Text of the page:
by Samantha Kelley, Health Coach and Restore Intern Extraordinaire
So perhaps you’re like me. I DREAD going to the gym. Let’s just say I am extremely intimidated by all those exceptionally fit and highly motivated gym members…not to mention the latest “state-of-the-art” equipment which I have NO idea how to use.
Well, one day I had an epiphany: intense gym workouts just don’t suit me, through and through. It took me years to accept this and not fight against my nature, but eventually I began to look into different forms of exercise in order to find options that resonated with me.
Qigong. “If you want to be healthy and live to 100, do qigong,” says Dr. Mehmet Oz. Qigong is a self-healing technique similar to tai chi which incorporates gentle movements, meditation, visualization, breathing exercises, and even massage. Regular practice increases stamina, flexibility, vitality, and strength. Other benefits noted by qigong partakers include:
- Increased energy and mental clarity
- Reduced anxiety
- Higher levels of concentration
- More positive mood states
- Found to be extremely effective in treating those suffering from depression/bipolar disorder
Yoga. It probably can be argued that this is no longer considered “alternative,” given its prevalence in the community today. Nonetheless, the term “yoga” translates to mean “union” in ancient Sanskrit. This refers to the integration and balance of mind, body, and spirit. Yoga can:
- Increase flexibility
- Improve muscle tone
- Decrease anxiety
- Help to maintain a sense of emotional balance
Pilates. A great exercise option to relieve chronic pain of the spine and lower back. Joseph Pilates developed and brought this form of body conditioning to New York in the 1920’s. Many of his followers were originally dancers and athletes who used pilates for prevention and rehabilitation of injuries. Pilates is used to:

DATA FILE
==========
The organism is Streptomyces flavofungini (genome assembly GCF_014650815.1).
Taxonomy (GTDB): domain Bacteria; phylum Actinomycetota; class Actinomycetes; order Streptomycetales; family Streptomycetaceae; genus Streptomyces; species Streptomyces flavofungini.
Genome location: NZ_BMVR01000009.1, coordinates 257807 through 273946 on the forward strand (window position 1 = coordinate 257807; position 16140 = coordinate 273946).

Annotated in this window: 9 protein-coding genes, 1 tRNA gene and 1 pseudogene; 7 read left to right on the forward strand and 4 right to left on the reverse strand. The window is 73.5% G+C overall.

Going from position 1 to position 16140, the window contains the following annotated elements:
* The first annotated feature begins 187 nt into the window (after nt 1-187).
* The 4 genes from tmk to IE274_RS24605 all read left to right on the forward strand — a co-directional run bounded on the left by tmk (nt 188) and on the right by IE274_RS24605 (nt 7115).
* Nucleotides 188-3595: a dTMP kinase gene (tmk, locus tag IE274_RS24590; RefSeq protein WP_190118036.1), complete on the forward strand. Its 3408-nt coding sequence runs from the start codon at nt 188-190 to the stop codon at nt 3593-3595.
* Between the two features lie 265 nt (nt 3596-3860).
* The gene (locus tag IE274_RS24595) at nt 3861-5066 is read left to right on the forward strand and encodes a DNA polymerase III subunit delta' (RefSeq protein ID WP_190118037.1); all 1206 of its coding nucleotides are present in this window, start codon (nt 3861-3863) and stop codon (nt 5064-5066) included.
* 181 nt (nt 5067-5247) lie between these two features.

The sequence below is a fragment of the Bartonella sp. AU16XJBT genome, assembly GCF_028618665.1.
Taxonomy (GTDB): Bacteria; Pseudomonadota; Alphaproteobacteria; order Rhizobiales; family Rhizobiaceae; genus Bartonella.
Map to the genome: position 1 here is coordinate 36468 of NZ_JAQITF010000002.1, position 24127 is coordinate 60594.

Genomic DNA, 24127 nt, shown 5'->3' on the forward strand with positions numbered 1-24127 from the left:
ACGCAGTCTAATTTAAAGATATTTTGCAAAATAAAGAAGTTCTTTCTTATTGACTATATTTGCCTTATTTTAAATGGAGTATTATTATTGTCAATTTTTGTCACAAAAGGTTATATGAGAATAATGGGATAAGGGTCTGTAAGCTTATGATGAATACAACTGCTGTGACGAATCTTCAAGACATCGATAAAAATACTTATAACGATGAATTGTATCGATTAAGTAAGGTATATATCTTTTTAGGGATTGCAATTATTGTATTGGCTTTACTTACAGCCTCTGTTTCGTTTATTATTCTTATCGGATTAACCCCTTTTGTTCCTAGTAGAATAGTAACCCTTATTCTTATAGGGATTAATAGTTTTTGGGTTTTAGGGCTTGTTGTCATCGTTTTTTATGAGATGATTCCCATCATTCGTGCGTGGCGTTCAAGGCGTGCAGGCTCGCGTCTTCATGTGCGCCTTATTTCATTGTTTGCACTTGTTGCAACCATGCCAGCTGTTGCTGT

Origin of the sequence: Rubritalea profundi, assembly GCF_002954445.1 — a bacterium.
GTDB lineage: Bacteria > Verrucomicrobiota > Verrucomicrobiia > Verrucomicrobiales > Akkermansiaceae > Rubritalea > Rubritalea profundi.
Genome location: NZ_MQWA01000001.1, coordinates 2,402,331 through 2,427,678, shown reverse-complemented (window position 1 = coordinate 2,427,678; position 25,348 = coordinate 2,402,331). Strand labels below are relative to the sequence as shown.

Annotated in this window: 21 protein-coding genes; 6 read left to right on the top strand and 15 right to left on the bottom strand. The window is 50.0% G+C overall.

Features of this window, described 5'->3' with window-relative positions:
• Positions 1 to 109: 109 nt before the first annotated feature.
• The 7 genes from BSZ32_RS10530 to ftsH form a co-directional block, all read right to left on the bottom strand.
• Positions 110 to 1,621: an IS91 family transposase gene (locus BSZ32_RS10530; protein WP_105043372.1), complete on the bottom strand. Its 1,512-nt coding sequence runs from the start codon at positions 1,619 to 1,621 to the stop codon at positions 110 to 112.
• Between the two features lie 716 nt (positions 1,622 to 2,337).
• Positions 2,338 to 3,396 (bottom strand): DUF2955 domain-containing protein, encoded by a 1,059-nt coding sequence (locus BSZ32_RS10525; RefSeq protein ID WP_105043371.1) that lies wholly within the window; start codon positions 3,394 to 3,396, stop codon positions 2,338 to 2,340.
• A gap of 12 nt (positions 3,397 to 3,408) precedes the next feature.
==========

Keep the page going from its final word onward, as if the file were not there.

- Strengthen muscles, particularly core postural muscles which support the spine
- Increase flexibility
- Improve balance
- Teach awareness of breath
In-home fitness and personal training. Bring the gym to you…how sweet is that? With this convenient option, a fitness trainer designs an individualized workout program for you while providing continued support and guidance–all in the comfort of your own home. An excellent option for when it’s cold and snowy outside (and you don’t want to leave your house), but still want to remain active. Given the highly personalized nature of the training, many benefits can be had depending on your goals and preferences.
Other movement options to look into:
- Drumming circles
- Home fitness DVDs (ex. BeachBody’s P90X program)
- Tai chi
- Hula hoop fitness
This is but a sampling of exercise alternatives to explore if you are looking for something new and different. Check out the numerous local fitness and dance classes offered through community education programs. And for the more adventurous there are even pole dance or burlesque classes offered around town!
Keep in mind that physical activity is an excellent way to manage stress, maintain physical well being, and achieve optimal health. Yet, getting in shape should be fun and energizing. My final piece of advice: find what works for you! (Hey, I still think nothing beats a brisk walk around the lake.) Remember to stay hydrated and always keep your water bottle on hand when exercising.
And remember: a few minutes of exercise is way better than none! To get you going, try repeating the below mantra before working out.
“With each and every practice, I improve myself. When I improve myself, I aid in the improvement of all humanity.” -Source unknown
Go ahead and make some of your own motivational mantras or affirmations for exercising and otherwise. Write on post-it notes and place in areas of your home that you frequent the most (on computers, bathroom mirrors, refrigerator, etc.).
Get started and find what works for you in the New Year. Check out some of the Twin Cities best in personal movement and fitness: Alexander Technique, Qigong, Tai Chi, Pilates, Personal Training, Fitness, Muscle Activation Techniques, and Yoga.
Samantha Kelley is Restore’s newest intern and guest blogger. She is a MA candidate ’12 enrolled in the Holistic Health Studies program at St. Catherine University and is studying to be a Holistic Health Coach through the Institute for Integrative Nutrition. Samantha is passionate about educating and empowering others to take charge of their own health.
Seaward, B. L. (2012). Managing stress: Principles and strategies for health and wellness. (7rd ed.). Boston: Jones and Bartlett.